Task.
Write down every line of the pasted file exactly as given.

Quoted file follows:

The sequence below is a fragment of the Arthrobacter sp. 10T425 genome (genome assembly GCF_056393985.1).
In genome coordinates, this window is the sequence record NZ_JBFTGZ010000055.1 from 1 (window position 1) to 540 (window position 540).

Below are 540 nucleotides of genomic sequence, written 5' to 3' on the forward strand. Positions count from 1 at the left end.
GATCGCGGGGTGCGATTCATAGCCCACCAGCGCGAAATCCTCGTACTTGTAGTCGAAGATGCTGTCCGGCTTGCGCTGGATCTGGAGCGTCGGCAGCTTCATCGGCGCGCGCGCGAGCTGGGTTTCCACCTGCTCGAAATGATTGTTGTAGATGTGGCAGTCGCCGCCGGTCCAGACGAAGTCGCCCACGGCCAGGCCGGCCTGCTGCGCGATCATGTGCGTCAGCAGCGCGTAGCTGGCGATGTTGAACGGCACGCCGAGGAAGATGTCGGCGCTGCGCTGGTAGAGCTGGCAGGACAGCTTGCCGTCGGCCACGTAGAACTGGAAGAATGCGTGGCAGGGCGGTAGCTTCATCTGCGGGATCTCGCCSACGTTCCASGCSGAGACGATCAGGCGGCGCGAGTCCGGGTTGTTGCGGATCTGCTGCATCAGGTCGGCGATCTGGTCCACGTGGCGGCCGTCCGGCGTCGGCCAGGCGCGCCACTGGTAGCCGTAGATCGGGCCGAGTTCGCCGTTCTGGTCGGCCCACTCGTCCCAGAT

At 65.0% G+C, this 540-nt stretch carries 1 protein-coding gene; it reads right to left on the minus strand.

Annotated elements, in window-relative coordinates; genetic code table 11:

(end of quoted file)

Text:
The sequence below is a fragment of the Arthrobacter sp. 10T425 genome (genome assembly GCF_056393985.1).
In genome coordinates, this window is the sequence record NZ_JBFTGZ010000055.1 from 1 (window position 1) to 540 (window position 540).

Below are 540 nucleotides of genomic sequence, written 5' to 3' on the forward strand. Positions count from 1 at the left end.
GATCGCGGGGTGCGATTCATAGCCCACCAGCGCGAAATCCTCGTACTTGTAGTCGAAGATGCTGTCCGGCTTGCGCTGGATCTGGAGCGTCGGCAGCTTCATCGGCGCGCGCGCGAGCTGGGTTTCCACCTGCTCGAAATGATTGTTGTAGATGTGGCAGTCGCCGCCGGTCCAGACGAAGTCGCCCACGGCCAGGCCGGCCTGCTGCGCGATCATGTGCGTCAGCAGCGCGTAGCTGGCGATGTTGAACGGCACGCCGAGGAAGATGTCGGCGCTGCGCTGGTAGAGCTGGCAGGACAGCTTGCCGTCGGCCACGTAGAACTGGAAGAATGCGTGGCAGGGCGGTAGCTTCATCTGCGGGATCTCGCCSACGTTCCASGCSGAGACGATCAGGCGGCGCGAGTCCGGGTTGTTGCGGATCTGCTGCATCAGGTCGGCGATCTGGTCCACGTGGCGGCCGTCCGGCGTCGGCCAGGCGCGCCACTGGTAGCCGTAGATCGGGCCGAGTTCGCCGTTCTGGTCGGCCCACTCGTCCCAGAT

At 65.0% G+C, this 540-nt stretch carries 1 protein-coding gene; it reads right to left on the minus strand.

Annotated elements, in window-relative coordinates; genetic code table 11: